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BMC Vet Res. 2019 May 22;15(1):165. doi: 10.1186/s12917-019-1909-6.

Characterization of antiviral T cell responses during primary and secondary challenge of laboratory cats with feline infectious peritonitis virus (FIPV).

Author information

1
Department of Medicine and Epidemiology, University of California, One Shields Avenue, Davis, CA, 95616, USA. farina@upm.edu.my.
2
Department of Veterinary Pathology and Microbiology, Faculty of Veterinary Medicine, Universiti Putra Malaysia, 43400, Serdang, Selangor, Malaysia. farina@upm.edu.my.
3
Center for Companion Animal Health, University of California, One Shields Avenue, Davis, CA, 95616, USA.
4
Department of Medicine and Epidemiology, University of California, One Shields Avenue, Davis, CA, 95616, USA.
5
Department of Medicine and Epidemiology, University of California, One Shields Avenue, Davis, CA, 95616, USA. eesparger@ucdavis.edu.

Abstract

BACKGROUND:

Feline infectious peritonitis (FIP) is considered highly fatal in its naturally occurring form, although up to 36% of cats resist disease after experimental infection, suggesting that cats in nature may also resist development of FIP in the face of infection with FIP virus (FIPV). Previous experimental FIPV infection studies suggested a role for cell-mediated immunity in resistance to development of FIP. This experimental FIPV infection study in specific pathogen free (SPF) kittens describes longitudinal antiviral T cell responses and clinical outcomes ranging from rapid progression, slow progression, and resistance to disease.

RESULTS:

Differences in disease outcome provided an opportunity to investigate the role of T cell immunity to FIP determined by T cell subset proliferation after stimulation with different viral antigens. Reduced total white blood cell (WBC), lymphocyte and T cell counts in blood were observed during primary acute infection for all experimental groups including cats that survived without clinical FIP. Antiviral T cell responses during early primary infection were also similar between cats that developed FIP and cats remaining healthy. Recovery of antiviral T cell responses during the later phase of acute infection was observed in a subset of cats that survived longer or resisted disease compared to cats showing rapid disease progression. More robust T cell responses at terminal time points were observed in lymph nodes compared to blood in cats that developed FIP. Cats that survived primary infection were challenged a second time to pathogenic FIPV and tested for antiviral T cell responses over a four week period. Nine of ten rechallenged cats did not develop FIP or T cell depletion and all cats demonstrated antiviral T cell responses at multiple time points after rechallenge.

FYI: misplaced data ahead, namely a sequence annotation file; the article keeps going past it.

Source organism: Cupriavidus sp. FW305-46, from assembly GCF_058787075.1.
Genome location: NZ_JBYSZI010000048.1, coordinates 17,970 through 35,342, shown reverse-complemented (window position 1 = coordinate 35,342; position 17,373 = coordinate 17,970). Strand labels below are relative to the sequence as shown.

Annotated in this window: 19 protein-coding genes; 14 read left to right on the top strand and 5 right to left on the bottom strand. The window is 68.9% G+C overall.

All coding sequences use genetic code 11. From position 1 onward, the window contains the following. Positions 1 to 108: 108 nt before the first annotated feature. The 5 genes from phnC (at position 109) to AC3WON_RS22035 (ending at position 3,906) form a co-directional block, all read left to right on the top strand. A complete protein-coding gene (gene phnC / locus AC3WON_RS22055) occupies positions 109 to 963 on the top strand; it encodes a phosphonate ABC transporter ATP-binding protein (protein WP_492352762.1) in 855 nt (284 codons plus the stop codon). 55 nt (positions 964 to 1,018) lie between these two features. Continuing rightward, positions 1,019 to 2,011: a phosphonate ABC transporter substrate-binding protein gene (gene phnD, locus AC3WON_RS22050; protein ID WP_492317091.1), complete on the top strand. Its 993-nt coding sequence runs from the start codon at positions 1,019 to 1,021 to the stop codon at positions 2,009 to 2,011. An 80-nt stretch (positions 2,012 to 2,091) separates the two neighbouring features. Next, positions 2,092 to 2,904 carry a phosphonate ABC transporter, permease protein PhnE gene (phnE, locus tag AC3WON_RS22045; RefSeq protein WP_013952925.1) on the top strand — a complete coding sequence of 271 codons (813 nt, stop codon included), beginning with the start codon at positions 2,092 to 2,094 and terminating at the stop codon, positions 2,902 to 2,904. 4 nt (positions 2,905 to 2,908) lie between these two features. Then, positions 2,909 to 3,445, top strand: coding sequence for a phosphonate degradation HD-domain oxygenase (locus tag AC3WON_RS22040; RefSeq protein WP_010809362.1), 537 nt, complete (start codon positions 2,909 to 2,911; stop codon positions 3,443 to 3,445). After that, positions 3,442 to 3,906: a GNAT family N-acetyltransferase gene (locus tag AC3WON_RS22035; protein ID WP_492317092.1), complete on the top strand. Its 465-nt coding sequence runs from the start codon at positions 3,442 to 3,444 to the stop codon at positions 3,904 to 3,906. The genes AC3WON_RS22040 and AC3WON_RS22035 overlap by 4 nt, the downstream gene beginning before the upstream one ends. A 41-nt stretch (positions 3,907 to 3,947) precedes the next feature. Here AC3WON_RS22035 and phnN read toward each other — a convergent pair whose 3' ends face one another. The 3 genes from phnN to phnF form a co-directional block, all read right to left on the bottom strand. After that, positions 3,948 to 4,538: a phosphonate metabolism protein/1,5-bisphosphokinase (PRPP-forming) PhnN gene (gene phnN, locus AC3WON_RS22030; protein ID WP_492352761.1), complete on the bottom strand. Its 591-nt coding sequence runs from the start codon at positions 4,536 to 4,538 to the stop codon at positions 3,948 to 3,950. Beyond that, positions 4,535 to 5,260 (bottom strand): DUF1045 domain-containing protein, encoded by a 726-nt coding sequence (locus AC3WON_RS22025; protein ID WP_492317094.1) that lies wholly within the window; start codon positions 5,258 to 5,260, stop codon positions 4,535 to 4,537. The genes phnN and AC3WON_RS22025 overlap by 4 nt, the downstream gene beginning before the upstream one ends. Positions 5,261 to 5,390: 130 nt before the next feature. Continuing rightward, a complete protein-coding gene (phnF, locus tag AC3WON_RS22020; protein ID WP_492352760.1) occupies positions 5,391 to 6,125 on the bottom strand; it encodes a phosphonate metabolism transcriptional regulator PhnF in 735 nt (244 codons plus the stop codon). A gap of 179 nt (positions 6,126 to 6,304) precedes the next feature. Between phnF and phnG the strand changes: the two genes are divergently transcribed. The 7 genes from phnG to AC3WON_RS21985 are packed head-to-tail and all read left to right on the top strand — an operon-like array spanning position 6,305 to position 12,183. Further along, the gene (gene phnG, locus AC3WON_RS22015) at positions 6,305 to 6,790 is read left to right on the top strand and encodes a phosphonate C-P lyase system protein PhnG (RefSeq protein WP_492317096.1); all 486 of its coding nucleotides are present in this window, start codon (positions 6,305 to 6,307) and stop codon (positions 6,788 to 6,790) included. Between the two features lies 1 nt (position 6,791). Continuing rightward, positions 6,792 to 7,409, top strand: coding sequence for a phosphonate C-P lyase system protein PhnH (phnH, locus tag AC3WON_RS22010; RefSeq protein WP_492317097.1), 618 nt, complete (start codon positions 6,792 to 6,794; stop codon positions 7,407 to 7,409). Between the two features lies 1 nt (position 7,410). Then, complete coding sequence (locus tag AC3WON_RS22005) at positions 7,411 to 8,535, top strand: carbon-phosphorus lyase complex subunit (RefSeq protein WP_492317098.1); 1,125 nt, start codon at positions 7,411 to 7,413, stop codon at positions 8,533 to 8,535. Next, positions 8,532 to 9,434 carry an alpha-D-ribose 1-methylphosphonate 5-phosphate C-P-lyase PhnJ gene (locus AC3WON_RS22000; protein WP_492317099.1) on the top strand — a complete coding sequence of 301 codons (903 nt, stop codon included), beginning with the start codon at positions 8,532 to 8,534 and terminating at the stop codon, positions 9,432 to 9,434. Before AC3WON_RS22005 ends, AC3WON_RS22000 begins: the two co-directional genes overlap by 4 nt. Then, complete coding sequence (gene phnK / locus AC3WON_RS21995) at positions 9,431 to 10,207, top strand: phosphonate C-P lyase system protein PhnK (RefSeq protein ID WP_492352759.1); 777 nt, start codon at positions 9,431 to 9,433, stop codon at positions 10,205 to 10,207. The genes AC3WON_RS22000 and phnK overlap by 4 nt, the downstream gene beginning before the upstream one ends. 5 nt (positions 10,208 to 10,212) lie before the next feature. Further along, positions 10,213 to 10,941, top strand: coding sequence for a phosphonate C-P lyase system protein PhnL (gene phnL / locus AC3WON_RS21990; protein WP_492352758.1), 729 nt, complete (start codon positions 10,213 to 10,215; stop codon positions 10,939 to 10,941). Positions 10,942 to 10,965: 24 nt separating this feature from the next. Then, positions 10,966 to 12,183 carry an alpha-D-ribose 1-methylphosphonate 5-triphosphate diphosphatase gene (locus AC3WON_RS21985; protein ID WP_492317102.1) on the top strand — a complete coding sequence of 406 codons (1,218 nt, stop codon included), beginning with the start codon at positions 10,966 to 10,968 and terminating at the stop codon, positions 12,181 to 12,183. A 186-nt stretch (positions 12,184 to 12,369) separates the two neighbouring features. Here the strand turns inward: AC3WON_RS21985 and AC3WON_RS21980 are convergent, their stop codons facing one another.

CONCLUSIONS:

In summary, definitive adaptive T cell responses predictive of disease outcome were not detected during the early phase of primary FIPV infection. However emergence of antiviral T cell responses after a second exposure to FIPV, implicated cellular immunity in the control of FIPV infection and disease progression. Virus host interactions during very early stages of FIPV infection warrant further investigation to elucidate host resistance to FIP.

KEYWORDS:

Antiviral T cell responses; Feline infectious peritonitis; Feline infectious peritonitis virus

PMID:
31118053
PMCID:
PMC6532132
DOI:
10.1186/s12917-019-1909-6
[Indexed for MEDLINE]
Free PMC Article

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